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Foods and Culinary Utensils of the Ancients

Illustration A Chinese restaurant


In

the one public room, the traveler perforce mingles with cattle drovers and muleteers, but the private apartments are fairly comfortable.

The stables are usually attached to the building, with large compounds for sheep or cattle. Some of the larger establishments boast separate quadrangle stables, while some of the smaller have none at all, the animals being hitched to troughs or racks in the centre of the quadrangle.

[Illustration: A Chinese restaurant.]

The beds (_cangues_) are shaped like furnaces. The occupant, protected by a thick coverlet, reclines on the top of a stratum of chunam or asphalt, with an opening similar to the door of a furnace, in one of the perpendicular sides, by means of which a small fire is in cold weather built directly beneath the bed.

The poorer travelers sleep in the public hall.

In some cities are khans which act as depots for the goods of traveling merchants, who are boarded and lodged without charge until they have disposed of their stock, the landlord then receiving a small percentage of the sales.

The proprietor of a public inn is compelled to furnish the authorities each month with a list of the persons whom he has lodged or fed, and women are not received at all in the public hotels in the South.

The

restaurants in the cities are often quite large, running to two and three stories in height.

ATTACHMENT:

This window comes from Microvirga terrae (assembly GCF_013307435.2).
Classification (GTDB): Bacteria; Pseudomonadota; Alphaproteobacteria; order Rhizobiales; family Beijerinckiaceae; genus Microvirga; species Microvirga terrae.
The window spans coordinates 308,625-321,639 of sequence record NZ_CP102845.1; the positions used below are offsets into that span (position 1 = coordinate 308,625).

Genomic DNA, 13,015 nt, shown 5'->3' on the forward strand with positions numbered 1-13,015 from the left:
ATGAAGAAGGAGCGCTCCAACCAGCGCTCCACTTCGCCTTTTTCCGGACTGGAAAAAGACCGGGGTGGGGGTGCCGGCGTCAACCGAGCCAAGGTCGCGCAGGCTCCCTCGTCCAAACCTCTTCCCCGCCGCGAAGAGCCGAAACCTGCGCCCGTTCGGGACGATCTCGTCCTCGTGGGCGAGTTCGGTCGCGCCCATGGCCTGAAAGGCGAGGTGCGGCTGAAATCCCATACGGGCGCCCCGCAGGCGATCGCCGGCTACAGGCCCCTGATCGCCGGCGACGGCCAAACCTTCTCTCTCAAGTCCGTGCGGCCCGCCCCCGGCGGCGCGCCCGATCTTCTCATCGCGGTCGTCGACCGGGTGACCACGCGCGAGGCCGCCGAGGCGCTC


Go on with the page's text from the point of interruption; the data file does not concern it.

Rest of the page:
On the ground floor is the kitchen. On the first floor at the head of the first staircase is the public dining room where a good cheap meal can be obtained, and on the second and third floors are the private and more select chambers. In each room is a bill of fare.

An ordinary first class restaurant dinner comprises from ten to thirty dishes, and for any special occasion a hundred or more are often served.

Below is the menu of a dinner which, if served to eight or ten persons at a good public city restaurant, would cost about seventy-five cents per head.

Fried Ham Gizzards Grated meat Grilled Dried shrimps Preserved eggs

Four kinds of dried fruits Four kinds of fresh fruits

Fat duck Shark's fins Swallowsnest soup Meats

Salted chicken Shellfish Meats Oysters

Mushroom morels (called "Ears of the Forest"). Rice of Immortals (a species of mushrooms). Tender sprouts of bamboo

Fish Meats

The diners are usually seated at square tables in groups of eight.

Chinese whiskey or wine is served in small double-handled cups, which are constantly replenished by the attendants from vessels resembling silver coffee pots. Pipes of tobacco are also passed around at intervals.

Before eating, the host or most prominent guest pours out a libation. His table companions follow his example and all bow politely to each other.

[Illustration: Chinaman spearing fresh water turtles.]

Pastry is brought on between courses. If salt, a cup of chicken broth; if sweet, almond milk is furnished with it.

No napkins are provided, pieces of coarse brown paper being used in their stead.

The last is a sort of "trial of appetite" course. It consists of large dishes--sometimes eight or ten arranged in pyramid form--and the ever forthcoming refusal to partake of it announces the termination of the meal.


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